The Invention of Wireless Cryptography—The Appendix

A marvellous story of early twentieth century espionage over the airwaves.

In one proposal, hidden instructions were interspersed within regular, ordinary-looking messages by slightly lengthening the spaces between dots and dashes.

Enigma-E

An Enigma machine of one’s own.

The Moral Character of Cryptographic Work by Phillip Rogaway (PDF)

It’s a PDF and it’s an academic paper, but this rousing call to arms is a remarkably clear and engrossing read.

With few exceptions, the atomic scientists who worked on disarmament were not the same individuals as those who built the bomb. Their colleagues—fellow physicists—did that. Cryptographers didn’t turn the Internet into an instrument of total surveillance, but our colleagues—fellow computer scientists and engineers—did that.

It concludes with a series of design principles for the cryptographic community:

  • Attend to problems’ social value. Do anti-surveillance research.
  • Be introspective about why you are working on the problems you are.
  • Apply practice-oriented provable security to anti-surveillance problems.
  • Think twice, and then again, about accepting military funding.
  • Regard ordinary people as those whose needs you ultimately aim to satisfy.
  • Be open to diverse models. Regard all models as suspect and dialectical.
  • Get a systems-level view. Attend to that which surrounds our field.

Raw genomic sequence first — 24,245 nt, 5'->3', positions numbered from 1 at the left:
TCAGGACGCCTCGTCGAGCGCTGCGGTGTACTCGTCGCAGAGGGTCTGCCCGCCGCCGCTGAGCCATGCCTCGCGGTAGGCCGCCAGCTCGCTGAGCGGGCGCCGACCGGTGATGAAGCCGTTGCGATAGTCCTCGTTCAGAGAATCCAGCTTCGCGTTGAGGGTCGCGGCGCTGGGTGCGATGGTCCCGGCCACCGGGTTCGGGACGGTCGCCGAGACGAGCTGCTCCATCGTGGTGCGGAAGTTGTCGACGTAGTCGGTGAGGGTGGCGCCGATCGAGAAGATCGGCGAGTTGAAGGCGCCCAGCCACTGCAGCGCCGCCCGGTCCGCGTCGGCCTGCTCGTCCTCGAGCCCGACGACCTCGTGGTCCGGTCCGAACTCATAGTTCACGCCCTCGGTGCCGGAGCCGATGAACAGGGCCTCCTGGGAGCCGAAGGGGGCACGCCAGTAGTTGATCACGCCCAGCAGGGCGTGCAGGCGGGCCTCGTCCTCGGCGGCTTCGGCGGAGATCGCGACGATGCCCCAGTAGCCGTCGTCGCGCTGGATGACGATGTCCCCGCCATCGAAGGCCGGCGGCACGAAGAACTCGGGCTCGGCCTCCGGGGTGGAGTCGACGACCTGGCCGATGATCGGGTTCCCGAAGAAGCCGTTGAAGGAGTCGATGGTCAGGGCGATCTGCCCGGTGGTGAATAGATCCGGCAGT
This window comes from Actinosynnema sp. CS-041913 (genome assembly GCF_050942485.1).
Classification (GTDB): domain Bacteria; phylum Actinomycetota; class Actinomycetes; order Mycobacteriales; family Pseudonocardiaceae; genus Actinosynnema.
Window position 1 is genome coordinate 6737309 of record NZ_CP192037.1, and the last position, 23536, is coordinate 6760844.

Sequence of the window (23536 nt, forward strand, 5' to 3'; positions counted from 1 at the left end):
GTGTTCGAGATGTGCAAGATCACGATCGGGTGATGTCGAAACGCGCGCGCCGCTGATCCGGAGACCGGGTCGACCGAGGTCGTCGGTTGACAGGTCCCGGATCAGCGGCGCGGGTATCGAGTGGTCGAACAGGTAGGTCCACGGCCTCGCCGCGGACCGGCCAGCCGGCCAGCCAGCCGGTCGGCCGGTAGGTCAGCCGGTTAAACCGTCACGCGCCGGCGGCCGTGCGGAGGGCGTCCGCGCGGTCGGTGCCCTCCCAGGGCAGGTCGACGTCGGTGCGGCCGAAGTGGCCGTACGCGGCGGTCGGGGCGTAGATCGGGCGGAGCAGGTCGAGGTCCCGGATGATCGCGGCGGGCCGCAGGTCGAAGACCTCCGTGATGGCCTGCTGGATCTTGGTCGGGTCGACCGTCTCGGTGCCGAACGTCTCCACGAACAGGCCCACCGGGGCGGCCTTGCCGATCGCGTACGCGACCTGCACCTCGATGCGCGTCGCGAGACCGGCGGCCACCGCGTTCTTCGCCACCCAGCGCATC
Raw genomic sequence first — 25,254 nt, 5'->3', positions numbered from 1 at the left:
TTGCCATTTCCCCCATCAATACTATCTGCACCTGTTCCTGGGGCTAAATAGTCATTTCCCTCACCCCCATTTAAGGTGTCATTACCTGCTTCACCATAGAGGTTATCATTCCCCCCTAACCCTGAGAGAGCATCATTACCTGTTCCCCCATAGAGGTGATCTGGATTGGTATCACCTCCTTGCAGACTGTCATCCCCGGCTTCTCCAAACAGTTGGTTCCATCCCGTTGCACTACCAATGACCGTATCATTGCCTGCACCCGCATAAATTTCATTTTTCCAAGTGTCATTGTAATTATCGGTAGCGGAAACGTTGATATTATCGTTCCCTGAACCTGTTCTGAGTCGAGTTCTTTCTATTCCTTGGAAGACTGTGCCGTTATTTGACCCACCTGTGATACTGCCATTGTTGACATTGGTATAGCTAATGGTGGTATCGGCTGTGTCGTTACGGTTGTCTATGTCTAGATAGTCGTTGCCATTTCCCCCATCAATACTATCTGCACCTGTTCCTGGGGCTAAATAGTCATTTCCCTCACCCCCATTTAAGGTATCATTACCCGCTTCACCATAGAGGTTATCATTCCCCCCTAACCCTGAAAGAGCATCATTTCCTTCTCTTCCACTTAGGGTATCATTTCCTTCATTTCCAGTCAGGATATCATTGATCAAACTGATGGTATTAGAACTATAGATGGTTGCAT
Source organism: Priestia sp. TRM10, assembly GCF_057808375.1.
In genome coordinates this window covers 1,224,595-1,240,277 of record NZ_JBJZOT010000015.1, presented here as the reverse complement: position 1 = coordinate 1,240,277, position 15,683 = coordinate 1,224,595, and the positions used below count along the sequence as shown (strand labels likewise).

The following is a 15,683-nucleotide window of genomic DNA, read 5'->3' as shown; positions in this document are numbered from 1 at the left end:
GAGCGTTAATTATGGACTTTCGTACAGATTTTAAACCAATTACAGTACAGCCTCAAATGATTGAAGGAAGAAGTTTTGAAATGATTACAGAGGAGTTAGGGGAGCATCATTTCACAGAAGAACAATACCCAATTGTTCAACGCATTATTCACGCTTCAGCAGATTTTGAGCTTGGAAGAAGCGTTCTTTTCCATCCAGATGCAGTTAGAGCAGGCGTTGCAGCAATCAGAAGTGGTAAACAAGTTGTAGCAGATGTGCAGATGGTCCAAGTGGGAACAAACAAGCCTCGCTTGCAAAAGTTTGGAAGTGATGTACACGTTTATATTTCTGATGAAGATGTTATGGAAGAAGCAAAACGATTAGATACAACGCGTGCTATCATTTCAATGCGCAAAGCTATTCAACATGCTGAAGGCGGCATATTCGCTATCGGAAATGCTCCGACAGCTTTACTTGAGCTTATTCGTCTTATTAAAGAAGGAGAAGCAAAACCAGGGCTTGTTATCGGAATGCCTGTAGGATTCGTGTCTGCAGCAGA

• Learn some privacy tools. Use them. Improve them.
  • Stop with the cutesy pictures. Take adversaries seriously.
  • Design and build a broadly useful cryptographic commons.
  • Choose language well. Communication is integral to having an impact.

We need to erect a much expanded commons on the Internet. We need to realize popular services in a secure, distributed, and decentralized way, powered by free software and free/open hardware. We need to build systems beyond the reach of super-sized companies and spy agencies. Such services must be based on strong cryptography. Emphasizing that prerequisite, we need to expand our cryptographic commons.

Seeing Like a Network — The Message — Medium

How computers work:

One day, a man name Alan Turing found a magic lamp, and rubbed it. Out popped a genie, and Turing wished for infinite wishes. Then we killed him for being gay, but we still have the wishes.

Then we networked computers together:

The network is ultimately not doing a favor for those in power, even if they think they’ve mastered it for now. It increases their power a bit, it increases the power of individuals immeasurably. We just have to learn to live in the age of networks.

We are all nodes in many networks. This is a beautiful description of how one of those networks operates.

Alice and Bob in Cipherspace

A clear explanation of the current state of homomorphic encryption.

telegraphic and signal codes : scans, transcriptions

Before there were HTTP codes, there were telegraphic codes. The Victorian internet indeed!